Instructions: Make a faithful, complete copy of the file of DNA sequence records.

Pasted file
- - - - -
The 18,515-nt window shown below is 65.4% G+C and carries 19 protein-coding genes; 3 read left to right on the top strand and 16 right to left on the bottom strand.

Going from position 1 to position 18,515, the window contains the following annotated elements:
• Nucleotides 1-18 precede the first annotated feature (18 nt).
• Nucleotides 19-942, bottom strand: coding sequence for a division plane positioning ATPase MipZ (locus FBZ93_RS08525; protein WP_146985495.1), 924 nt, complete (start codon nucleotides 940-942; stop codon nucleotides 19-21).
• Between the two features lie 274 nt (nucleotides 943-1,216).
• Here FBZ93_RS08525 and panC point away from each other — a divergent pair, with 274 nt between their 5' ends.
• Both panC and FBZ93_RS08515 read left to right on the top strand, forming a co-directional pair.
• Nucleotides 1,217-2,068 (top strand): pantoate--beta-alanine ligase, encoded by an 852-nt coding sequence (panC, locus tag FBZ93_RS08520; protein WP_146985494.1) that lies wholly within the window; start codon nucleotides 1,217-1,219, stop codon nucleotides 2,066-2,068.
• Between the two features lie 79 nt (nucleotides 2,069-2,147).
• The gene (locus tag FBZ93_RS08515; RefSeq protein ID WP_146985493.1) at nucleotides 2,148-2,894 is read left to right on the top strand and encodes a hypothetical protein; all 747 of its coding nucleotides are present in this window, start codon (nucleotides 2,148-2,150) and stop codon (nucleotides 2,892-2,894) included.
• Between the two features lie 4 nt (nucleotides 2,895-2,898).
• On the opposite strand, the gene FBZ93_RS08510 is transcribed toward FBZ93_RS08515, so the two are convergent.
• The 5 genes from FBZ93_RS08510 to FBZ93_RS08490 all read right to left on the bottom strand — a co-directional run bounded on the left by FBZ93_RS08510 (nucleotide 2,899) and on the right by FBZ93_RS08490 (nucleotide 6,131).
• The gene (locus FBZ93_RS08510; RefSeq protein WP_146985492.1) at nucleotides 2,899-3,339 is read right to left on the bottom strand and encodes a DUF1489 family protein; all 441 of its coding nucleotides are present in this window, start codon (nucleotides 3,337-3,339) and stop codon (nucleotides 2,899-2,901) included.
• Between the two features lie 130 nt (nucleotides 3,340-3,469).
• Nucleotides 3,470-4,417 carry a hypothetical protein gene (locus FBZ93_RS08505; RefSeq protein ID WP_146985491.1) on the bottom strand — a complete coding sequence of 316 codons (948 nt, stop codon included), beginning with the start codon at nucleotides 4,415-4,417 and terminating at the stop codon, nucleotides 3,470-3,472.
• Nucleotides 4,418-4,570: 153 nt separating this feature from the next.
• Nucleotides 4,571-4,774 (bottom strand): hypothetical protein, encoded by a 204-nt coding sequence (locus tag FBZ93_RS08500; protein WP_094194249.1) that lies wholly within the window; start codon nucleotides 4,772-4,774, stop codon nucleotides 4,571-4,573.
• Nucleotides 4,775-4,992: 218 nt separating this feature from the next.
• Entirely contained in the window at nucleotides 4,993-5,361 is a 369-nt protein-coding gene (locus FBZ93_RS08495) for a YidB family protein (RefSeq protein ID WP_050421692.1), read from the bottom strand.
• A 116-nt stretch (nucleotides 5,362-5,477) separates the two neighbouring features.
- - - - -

The 18,515-nt window shown below is 65.4% G+C and carries 19 protein-coding genes; 3 read left to right on the top strand and 16 right to left on the bottom strand.

Going from position 1 to position 18,515, the window contains the following annotated elements:
• Nucleotides 1-18 precede the first annotated feature (18 nt).
• Nucleotides 19-942, bottom strand: coding sequence for a division plane positioning ATPase MipZ (locus FBZ93_RS08525; protein WP_146985495.1), 924 nt, complete (start codon nucleotides 940-942; stop codon nucleotides 19-21).
• Between the two features lie 274 nt (nucleotides 943-1,216).
• Here FBZ93_RS08525 and panC point away from each other — a divergent pair, with 274 nt between their 5' ends.
• Both panC and FBZ93_RS08515 read left to right on the top strand, forming a co-directional pair.
• Nucleotides 1,217-2,068 (top strand): pantoate--beta-alanine ligase, encoded by an 852-nt coding sequence (panC, locus tag FBZ93_RS08520; protein WP_146985494.1) that lies wholly within the window; start codon nucleotides 1,217-1,219, stop codon nucleotides 2,066-2,068.
• Between the two features lie 79 nt (nucleotides 2,069-2,147).
• The gene (locus tag FBZ93_RS08515; RefSeq protein ID WP_146985493.1) at nucleotides 2,148-2,894 is read left to right on the top strand and encodes a hypothetical protein; all 747 of its coding nucleotides are present in this window, start codon (nucleotides 2,148-2,150) and stop codon (nucleotides 2,892-2,894) included.
• Between the two features lie 4 nt (nucleotides 2,895-2,898).
• On the opposite strand, the gene FBZ93_RS08510 is transcribed toward FBZ93_RS08515, so the two are convergent.
• The 5 genes from FBZ93_RS08510 to FBZ93_RS08490 all read right to left on the bottom strand — a co-directional run bounded on the left by FBZ93_RS08510 (nucleotide 2,899) and on the right by FBZ93_RS08490 (nucleotide 6,131).
• The gene (locus FBZ93_RS08510; RefSeq protein WP_146985492.1) at nucleotides 2,899-3,339 is read right to left on the bottom strand and encodes a DUF1489 family protein; all 441 of its coding nucleotides are present in this window, start codon (nucleotides 3,337-3,339) and stop codon (nucleotides 2,899-2,901) included.
• Between the two features lie 130 nt (nucleotides 3,340-3,469).
• Nucleotides 3,470-4,417 carry a hypothetical protein gene (locus FBZ93_RS08505; RefSeq protein ID WP_146985491.1) on the bottom strand — a complete coding sequence of 316 codons (948 nt, stop codon included), beginning with the start codon at nucleotides 4,415-4,417 and terminating at the stop codon, nucleotides 3,470-3,472.
• Nucleotides 4,418-4,570: 153 nt separating this feature from the next.
• Nucleotides 4,571-4,774 (bottom strand): hypothetical protein, encoded by a 204-nt coding sequence (locus tag FBZ93_RS08500; protein WP_094194249.1) that lies wholly within the window; start codon nucleotides 4,772-4,774, stop codon nucleotides 4,571-4,573.
• Nucleotides 4,775-4,992: 218 nt separating this feature from the next.
• Entirely contained in the window at nucleotides 4,993-5,361 is a 369-nt protein-coding gene (locus FBZ93_RS08495) for a YidB family protein (RefSeq protein ID WP_050421692.1), read from the bottom strand.
• A 116-nt stretch (nucleotides 5,362-5,477) separates the two neighbouring features.